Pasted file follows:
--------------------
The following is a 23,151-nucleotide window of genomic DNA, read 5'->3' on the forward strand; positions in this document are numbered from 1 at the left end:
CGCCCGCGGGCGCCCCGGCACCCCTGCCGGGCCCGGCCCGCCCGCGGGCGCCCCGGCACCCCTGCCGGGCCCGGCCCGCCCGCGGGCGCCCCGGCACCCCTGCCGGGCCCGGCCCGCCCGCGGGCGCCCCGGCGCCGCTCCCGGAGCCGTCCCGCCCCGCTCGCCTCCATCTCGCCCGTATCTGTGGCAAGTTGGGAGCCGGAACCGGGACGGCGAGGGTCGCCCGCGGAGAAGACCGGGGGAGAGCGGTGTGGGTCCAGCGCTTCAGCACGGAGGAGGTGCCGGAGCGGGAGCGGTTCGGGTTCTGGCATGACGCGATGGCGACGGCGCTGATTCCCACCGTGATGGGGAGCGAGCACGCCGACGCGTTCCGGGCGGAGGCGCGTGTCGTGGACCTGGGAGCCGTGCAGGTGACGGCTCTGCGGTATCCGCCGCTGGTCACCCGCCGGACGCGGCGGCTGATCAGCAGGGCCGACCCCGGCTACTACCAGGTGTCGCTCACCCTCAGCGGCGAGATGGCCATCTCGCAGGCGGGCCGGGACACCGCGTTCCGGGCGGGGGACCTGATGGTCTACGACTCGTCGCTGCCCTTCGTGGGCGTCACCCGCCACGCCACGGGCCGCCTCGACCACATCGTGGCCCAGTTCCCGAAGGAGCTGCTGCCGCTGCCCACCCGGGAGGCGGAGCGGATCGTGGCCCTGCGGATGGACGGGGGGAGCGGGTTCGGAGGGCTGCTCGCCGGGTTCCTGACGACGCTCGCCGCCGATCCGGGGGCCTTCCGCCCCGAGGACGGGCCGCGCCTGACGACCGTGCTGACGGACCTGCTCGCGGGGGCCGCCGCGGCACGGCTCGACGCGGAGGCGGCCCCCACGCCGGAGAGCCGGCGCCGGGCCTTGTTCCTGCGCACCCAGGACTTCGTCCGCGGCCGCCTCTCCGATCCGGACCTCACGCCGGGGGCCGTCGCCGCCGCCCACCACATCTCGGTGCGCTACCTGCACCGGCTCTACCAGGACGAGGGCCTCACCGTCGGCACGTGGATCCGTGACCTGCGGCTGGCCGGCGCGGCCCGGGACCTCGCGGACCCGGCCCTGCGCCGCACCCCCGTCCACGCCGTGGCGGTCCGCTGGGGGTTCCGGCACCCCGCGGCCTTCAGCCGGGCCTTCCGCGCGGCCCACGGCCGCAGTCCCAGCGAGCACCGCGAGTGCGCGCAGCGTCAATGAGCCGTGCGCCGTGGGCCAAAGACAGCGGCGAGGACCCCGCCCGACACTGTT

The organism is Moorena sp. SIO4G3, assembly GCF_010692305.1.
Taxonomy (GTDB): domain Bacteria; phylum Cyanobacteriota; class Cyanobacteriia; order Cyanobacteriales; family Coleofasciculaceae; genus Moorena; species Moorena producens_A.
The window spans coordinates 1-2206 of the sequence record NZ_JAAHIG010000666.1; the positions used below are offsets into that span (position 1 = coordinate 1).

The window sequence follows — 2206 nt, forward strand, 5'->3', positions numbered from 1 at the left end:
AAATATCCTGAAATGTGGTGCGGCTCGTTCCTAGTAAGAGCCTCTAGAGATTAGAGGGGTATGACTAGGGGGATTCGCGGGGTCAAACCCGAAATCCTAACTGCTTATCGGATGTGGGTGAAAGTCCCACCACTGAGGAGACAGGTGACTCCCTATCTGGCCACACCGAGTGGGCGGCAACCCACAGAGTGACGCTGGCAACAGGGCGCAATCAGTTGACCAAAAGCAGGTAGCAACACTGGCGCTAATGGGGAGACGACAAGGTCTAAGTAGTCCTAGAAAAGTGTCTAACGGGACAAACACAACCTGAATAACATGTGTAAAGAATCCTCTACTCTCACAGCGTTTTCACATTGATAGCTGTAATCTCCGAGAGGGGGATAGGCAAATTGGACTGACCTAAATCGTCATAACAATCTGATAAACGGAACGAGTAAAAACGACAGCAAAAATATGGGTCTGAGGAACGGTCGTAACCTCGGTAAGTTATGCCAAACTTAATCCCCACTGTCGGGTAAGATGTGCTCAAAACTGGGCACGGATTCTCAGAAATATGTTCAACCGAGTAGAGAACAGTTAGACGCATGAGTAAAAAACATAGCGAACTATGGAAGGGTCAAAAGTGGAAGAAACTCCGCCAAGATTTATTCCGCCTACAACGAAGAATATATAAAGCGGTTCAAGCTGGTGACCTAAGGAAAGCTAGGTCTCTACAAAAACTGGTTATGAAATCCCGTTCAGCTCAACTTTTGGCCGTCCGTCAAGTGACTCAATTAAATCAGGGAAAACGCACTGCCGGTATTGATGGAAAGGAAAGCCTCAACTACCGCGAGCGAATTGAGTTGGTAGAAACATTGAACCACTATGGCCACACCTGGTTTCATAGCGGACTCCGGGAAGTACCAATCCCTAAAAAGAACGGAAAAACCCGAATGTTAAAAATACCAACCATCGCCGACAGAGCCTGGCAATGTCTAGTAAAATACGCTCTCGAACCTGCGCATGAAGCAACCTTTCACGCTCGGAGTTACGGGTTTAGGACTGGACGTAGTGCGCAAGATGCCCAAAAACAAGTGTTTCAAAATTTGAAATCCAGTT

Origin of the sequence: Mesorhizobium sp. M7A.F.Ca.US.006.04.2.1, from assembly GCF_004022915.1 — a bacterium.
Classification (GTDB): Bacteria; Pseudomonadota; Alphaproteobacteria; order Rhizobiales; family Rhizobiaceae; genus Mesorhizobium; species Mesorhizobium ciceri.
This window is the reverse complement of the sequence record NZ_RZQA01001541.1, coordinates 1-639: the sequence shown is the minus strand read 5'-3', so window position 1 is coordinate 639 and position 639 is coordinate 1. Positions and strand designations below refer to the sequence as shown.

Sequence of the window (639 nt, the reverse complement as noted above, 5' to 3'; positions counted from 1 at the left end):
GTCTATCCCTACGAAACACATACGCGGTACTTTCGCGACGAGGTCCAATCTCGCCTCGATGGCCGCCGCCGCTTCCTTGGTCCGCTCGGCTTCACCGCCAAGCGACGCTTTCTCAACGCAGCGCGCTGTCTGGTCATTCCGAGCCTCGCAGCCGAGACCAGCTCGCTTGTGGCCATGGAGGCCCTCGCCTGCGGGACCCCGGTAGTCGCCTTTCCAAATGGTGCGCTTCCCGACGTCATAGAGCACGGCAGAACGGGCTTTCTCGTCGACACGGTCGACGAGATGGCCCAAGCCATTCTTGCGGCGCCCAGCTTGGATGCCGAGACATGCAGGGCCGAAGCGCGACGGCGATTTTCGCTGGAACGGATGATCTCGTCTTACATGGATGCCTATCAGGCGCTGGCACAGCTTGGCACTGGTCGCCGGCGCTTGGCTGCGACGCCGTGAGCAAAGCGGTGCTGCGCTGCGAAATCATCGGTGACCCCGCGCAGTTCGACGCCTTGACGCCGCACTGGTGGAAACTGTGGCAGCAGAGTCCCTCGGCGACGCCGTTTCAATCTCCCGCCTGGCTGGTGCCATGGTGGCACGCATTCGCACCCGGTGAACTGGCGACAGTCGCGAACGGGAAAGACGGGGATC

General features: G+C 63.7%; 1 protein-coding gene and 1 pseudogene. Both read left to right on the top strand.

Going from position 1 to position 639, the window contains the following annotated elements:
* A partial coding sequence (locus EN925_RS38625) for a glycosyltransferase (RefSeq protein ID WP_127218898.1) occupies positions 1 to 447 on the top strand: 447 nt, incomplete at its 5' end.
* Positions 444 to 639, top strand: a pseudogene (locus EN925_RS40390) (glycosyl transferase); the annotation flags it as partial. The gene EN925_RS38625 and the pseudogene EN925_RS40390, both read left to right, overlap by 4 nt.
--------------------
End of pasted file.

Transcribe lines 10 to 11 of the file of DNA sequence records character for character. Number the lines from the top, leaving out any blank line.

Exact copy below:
This window is the reverse complement of the sequence record NZ_RZQA01001541.1, coordinates 1-639: the sequence shown is the minus strand read 5'-3', so window position 1 is coordinate 639 and position 639 is coordinate 1. Positions and strand designations below refer to the sequence as shown.

Sequence of the window (639 nt, the reverse complement as noted above, 5' to 3'; positions counted from 1 at the left end):